The Voysey Inheritance by Harler Granville (Book Review Sample)
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The Voysey Inheritance
The Voysey Inheritance Review
The Voysey Inheritance is an impressive play by Harler Granville that is centered on ‘victimless crime’ and middle-class respectability. The play was first performed in 1901 under the supervision of Peter Gill. The plot reveals a family located in well-heeled suburbia and surviving on money gotten through deception. However, quite a number of the family members of the Voysey family are initially unaware of the source of their wealth until Mr. Voysey senior decides to reveal the truth about his criminal activities, which he conducted alongside his son Edward. On realizing the fraudulent behavior of his father, Edward seemed shocked at first since his father had engaged in the criminal activities to sustain his family’s luxurious lifestyle, which they were accustomed to. Upon realization, Edward tries to correct the wrongs of his father by exposing his crime to the entire Voysey family. However, the reaction from the Voysey family was unexpected since they demanded that Edward continues with the business to sustain their lavish lifestyle. More so, Mr. Voysey’s client also demands that Edward continues with the business to recover their wealth. The opposition led Edward to the realization that the principled path may not be easy to follow and which forms the plot of the entire play. The main setting of the play revolves around the Voysey’s middle-class home in Chislehurst and their offices in Lincoln’s Inn.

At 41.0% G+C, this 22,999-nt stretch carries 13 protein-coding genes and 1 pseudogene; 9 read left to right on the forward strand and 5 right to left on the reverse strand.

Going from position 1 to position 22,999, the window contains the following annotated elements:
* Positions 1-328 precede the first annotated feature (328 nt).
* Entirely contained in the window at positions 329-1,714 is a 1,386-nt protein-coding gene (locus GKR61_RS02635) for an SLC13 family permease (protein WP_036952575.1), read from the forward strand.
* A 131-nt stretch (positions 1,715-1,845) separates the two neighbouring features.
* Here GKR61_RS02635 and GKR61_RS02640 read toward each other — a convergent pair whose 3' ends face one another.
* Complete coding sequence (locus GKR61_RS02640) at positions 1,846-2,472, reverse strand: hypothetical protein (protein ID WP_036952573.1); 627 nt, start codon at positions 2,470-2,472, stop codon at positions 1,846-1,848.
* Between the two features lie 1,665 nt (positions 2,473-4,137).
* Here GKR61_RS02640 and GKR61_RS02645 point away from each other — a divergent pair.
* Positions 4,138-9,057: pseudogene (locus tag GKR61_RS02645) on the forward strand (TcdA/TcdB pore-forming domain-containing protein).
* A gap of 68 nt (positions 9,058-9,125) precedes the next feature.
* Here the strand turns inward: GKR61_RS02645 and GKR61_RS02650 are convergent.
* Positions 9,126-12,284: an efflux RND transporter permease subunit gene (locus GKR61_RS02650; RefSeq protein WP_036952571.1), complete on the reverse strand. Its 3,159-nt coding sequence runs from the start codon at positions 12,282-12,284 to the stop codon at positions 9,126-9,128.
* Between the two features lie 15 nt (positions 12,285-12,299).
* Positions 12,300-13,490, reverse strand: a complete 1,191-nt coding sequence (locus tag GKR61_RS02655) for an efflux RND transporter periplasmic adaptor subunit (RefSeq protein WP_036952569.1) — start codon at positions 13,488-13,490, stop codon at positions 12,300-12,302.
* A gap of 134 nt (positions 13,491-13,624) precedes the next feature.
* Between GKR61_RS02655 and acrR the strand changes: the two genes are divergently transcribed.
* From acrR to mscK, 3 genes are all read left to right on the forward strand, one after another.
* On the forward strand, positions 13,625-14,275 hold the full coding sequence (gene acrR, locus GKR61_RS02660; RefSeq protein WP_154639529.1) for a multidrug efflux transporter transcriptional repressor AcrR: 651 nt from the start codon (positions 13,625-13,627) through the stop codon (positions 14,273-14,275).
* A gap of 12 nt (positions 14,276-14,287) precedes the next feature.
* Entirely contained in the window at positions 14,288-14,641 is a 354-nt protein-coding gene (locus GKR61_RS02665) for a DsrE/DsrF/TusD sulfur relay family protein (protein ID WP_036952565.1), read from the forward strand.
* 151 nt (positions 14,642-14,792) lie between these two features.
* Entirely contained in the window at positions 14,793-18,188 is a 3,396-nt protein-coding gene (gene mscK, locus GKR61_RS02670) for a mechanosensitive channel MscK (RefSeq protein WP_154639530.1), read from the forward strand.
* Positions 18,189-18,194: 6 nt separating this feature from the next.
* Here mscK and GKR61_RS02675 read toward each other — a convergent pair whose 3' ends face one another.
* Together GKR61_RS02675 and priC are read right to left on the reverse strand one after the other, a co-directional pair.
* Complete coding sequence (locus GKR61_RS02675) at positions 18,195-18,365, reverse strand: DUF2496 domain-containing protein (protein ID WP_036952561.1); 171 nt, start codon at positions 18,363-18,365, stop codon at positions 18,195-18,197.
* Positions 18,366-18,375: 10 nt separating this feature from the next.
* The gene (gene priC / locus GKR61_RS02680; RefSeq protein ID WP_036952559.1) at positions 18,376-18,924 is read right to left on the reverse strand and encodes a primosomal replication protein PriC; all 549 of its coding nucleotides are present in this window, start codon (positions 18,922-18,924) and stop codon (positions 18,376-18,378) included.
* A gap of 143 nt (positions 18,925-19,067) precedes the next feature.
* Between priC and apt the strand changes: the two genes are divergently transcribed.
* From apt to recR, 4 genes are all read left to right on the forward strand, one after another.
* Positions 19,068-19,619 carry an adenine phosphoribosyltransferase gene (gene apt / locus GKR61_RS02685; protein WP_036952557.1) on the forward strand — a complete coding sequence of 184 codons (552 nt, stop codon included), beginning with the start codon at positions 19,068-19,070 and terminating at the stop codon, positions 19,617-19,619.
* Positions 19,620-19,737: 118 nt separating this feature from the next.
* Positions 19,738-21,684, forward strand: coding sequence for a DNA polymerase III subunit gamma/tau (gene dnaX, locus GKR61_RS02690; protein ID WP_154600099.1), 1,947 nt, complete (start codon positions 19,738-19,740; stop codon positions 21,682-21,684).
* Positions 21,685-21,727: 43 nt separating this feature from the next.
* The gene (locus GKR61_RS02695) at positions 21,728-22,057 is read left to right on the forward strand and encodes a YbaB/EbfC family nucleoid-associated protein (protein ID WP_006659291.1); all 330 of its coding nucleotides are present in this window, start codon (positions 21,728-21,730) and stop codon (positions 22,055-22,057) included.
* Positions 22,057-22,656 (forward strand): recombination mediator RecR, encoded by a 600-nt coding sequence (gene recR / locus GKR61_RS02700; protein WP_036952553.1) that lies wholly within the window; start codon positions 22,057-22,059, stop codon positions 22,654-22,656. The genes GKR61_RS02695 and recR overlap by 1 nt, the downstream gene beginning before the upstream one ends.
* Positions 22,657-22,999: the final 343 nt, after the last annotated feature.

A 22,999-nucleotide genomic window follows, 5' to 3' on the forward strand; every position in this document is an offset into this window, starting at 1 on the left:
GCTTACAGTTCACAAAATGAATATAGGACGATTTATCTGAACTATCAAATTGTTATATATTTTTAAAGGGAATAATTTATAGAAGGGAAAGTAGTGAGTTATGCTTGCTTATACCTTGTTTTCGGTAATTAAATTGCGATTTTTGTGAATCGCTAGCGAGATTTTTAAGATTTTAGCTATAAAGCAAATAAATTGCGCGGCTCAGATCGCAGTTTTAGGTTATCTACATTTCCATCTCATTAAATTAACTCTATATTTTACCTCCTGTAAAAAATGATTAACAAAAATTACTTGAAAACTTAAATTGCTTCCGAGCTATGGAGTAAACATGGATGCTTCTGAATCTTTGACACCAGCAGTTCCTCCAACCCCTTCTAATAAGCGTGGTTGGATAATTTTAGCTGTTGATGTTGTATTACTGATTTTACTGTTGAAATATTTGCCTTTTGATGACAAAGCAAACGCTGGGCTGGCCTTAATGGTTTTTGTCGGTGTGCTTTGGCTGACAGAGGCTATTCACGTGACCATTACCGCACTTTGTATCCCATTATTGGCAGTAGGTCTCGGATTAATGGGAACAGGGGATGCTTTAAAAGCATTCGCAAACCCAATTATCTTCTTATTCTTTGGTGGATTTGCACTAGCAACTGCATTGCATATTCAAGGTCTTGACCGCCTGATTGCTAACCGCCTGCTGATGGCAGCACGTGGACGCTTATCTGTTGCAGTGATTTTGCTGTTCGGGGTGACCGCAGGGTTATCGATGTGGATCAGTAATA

Barker’s play stretches past the depiction of a single family to become a quasi-Marxist attack on the corruption of capitalism. The portrayal of unearned incomes as tainted depicts Granville Barker’s point of view concerning the whole situation. Nonetheless, the hypocrisy of Edward’s life is also questioned by Barker as Mr. Voysey senior states that “You must realize…that money making is one thing, religion another and family life a third” (Mamet, 118). Peter Gill’s production acts as a constant reminder of the unwelcome consequences of the play through the incorporation of an aural mosaic of Edwardian life, which adds echoes of everything from Barrie and Masefield to Sullivan and Elgar. Also, the production acts as a reminder of Granville Barker’s masterpiece throu...
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